I was working on my homework at the library and noticed that the person next to me seemed stressed. I didn’t think much of it mainly because that’s a usual occurrence for a college student. However, after a quick glance at their screen, I saw there was an ad playing. Then another played – like on a YouTube video when they shove two ads before the video begins for 20 seconds without letting you skip. Eventually, the student passed the ads and could watch the main video – possibly for an assignment – and then the student seemed calmer once the video began to play.
It made me wonder, to what extent do ads affect people? We see them each day, more than we may realize, seemingly out of nowhere. Like a person who continues to yell your name from across the room for attention when you're busy in a conversation, ads can make someone feel uneasy or perturbed.
What I’ve found is that ads have the power to affect someone’s sense of belonging and influence the prevalence of things like sexism or comparisons made between the individual and the one on the screen. Sexism in ads has been prevalent for years now and is mainly carried out through portrayals of women belonging in the kitchen or men being told to not be allowed to work in the kitchen because it’s a “woman's work.”
Ads also have the power to make someone compare themselves to the advertiser. It’s been found that the people on the screen are edited to make them more attractive, so the standards that people compare themselves to are oftentimes unattainable.
Ads can be so irritating because they are often out of our control. An example can be seen with the student mentioned before who just wanted to finish their assignment but had to watch ads for their video. It turns out there’s a science behind ads that make them so enticing to watch.
Edward Bernays was the nephew of Sigmund Freud and used war propaganda during his time as advertisement for companies. However, instead of deeming it as “propaganda,” he named it “public relations.” His sales were well known, especially his promotion of lucky cigarettes, naming them “torches of freedom” for women. He made things seem enticing, even if they weren’t.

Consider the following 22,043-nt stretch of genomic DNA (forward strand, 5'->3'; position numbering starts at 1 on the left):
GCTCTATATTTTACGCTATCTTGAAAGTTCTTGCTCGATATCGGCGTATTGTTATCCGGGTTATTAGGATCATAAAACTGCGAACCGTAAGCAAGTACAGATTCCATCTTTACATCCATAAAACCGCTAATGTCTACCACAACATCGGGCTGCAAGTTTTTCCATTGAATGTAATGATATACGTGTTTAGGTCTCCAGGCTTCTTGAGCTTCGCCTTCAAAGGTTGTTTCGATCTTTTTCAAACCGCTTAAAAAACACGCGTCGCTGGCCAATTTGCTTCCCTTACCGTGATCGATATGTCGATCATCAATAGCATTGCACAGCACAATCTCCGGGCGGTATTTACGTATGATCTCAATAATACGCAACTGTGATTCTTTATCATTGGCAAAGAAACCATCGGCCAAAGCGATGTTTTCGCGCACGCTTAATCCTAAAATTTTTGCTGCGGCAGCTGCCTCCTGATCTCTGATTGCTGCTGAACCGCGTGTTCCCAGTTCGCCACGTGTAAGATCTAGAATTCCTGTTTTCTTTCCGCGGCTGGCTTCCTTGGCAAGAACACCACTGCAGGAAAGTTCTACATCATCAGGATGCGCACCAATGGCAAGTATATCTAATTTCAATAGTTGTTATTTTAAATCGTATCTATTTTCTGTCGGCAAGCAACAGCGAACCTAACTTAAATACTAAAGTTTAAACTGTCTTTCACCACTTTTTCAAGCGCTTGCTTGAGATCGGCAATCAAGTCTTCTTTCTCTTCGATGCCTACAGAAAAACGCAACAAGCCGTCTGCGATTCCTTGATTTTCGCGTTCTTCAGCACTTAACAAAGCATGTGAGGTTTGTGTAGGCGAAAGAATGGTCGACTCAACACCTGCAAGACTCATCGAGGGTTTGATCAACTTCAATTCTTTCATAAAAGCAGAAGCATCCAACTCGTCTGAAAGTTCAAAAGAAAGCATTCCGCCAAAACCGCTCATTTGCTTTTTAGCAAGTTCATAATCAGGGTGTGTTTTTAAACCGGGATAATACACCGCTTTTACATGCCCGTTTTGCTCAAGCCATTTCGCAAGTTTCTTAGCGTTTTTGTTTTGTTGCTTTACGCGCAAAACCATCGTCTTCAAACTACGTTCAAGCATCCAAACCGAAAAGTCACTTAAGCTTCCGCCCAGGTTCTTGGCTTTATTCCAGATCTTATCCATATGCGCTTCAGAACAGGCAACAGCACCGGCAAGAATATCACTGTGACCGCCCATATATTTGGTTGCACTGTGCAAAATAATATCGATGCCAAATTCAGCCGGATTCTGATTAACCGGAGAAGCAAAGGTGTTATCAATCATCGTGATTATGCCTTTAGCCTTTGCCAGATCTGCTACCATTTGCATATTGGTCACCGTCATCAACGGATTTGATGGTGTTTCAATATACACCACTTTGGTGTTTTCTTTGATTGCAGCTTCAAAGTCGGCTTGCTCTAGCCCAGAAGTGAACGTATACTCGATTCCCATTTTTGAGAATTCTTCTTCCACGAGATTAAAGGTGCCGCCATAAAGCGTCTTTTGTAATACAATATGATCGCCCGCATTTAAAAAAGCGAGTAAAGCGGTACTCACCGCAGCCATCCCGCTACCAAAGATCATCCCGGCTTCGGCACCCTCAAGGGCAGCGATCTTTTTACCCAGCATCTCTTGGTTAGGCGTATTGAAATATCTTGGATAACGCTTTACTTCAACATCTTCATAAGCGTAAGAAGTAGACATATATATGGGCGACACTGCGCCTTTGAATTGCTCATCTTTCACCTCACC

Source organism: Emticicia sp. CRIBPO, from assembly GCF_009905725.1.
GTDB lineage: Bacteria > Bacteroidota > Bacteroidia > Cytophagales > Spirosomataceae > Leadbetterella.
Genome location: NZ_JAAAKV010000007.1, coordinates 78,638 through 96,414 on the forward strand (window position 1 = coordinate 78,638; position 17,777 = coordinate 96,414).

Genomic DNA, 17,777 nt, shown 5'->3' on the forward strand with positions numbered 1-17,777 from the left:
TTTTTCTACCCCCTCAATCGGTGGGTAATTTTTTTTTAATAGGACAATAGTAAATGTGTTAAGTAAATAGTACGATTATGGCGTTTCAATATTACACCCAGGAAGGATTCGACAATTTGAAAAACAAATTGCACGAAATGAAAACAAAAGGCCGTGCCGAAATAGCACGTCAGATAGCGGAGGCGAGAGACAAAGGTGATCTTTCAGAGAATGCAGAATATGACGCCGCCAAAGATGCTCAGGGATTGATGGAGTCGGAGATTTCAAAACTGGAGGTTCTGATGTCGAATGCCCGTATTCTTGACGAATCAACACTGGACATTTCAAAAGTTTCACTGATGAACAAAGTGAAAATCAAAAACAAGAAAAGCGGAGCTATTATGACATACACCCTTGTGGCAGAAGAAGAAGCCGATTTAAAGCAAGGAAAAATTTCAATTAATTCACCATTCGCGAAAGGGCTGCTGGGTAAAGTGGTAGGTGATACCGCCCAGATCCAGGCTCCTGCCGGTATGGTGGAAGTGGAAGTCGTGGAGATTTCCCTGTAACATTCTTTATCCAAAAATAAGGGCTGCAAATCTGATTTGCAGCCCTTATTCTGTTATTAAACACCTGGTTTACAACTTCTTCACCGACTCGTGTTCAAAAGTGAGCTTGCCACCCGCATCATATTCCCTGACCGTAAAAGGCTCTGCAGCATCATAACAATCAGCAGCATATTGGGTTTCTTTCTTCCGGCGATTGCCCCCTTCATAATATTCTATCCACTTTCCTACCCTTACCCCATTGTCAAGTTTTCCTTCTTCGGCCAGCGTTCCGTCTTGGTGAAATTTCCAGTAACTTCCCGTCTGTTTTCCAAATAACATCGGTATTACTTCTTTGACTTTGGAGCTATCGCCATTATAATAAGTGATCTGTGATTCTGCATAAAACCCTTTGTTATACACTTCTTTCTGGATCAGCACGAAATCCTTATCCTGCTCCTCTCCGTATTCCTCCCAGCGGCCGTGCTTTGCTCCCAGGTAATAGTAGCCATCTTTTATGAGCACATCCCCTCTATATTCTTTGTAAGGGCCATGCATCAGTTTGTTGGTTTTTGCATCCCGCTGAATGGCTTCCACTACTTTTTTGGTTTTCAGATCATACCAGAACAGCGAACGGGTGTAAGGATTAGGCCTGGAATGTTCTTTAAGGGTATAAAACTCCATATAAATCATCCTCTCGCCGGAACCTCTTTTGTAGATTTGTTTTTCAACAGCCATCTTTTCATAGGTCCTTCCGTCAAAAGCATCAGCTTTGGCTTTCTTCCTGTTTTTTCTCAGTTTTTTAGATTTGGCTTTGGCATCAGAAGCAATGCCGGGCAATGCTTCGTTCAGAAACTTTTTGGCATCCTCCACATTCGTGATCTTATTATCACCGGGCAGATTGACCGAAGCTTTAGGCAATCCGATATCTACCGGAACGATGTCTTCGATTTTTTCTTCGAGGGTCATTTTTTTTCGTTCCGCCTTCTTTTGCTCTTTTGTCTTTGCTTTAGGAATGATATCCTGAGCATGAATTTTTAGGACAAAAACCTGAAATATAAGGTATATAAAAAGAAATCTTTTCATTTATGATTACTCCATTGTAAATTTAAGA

It doesn’t have to be this way. Really, there should be a relationship between a consumer and its advertiser. Before we had a world of electronic advertisements, there were less opportunities for ads to show up in your life. Maybe there was a newspaper or signs in windows, but not the constant pushing for you to buy things whenever you look somewhere on social media or on the internet. It’s as though ads are the sacrifice we have to make for being able to Google things or talk to friends anytime we want. Today, it seems that the notion of having a relationship between a consumer and the advertiser has been forgotten. There’s a lack of respect for the consumer to not want to “consume” anymore.
This is not to say ads cannot be lighthearted or well-intentioned.
Some ads can be lighthearted, such as the Super Bowl commercial with the puppy and the horse made by Budweiser. An Another example includes the dancing Puppy Monkey Baby ad for Mountain Dew. These two ads stand as examples that things can be less serious than they have to be.
So, with ads that are designed to get our attention, it’s hard to not be pulled into the void of shopping, comparing and watching. I think that with phones, it’s easier for people to have their days filled with unnecessary pulls of attention. Advertisers need to begin to respect the consumers space, and make it easier to skip ads, or close them out in order to keep peace of mind.
Carolyn Marshall is a sophomore majoring in media studies with a focus in TV, film and digital production and a minor in English.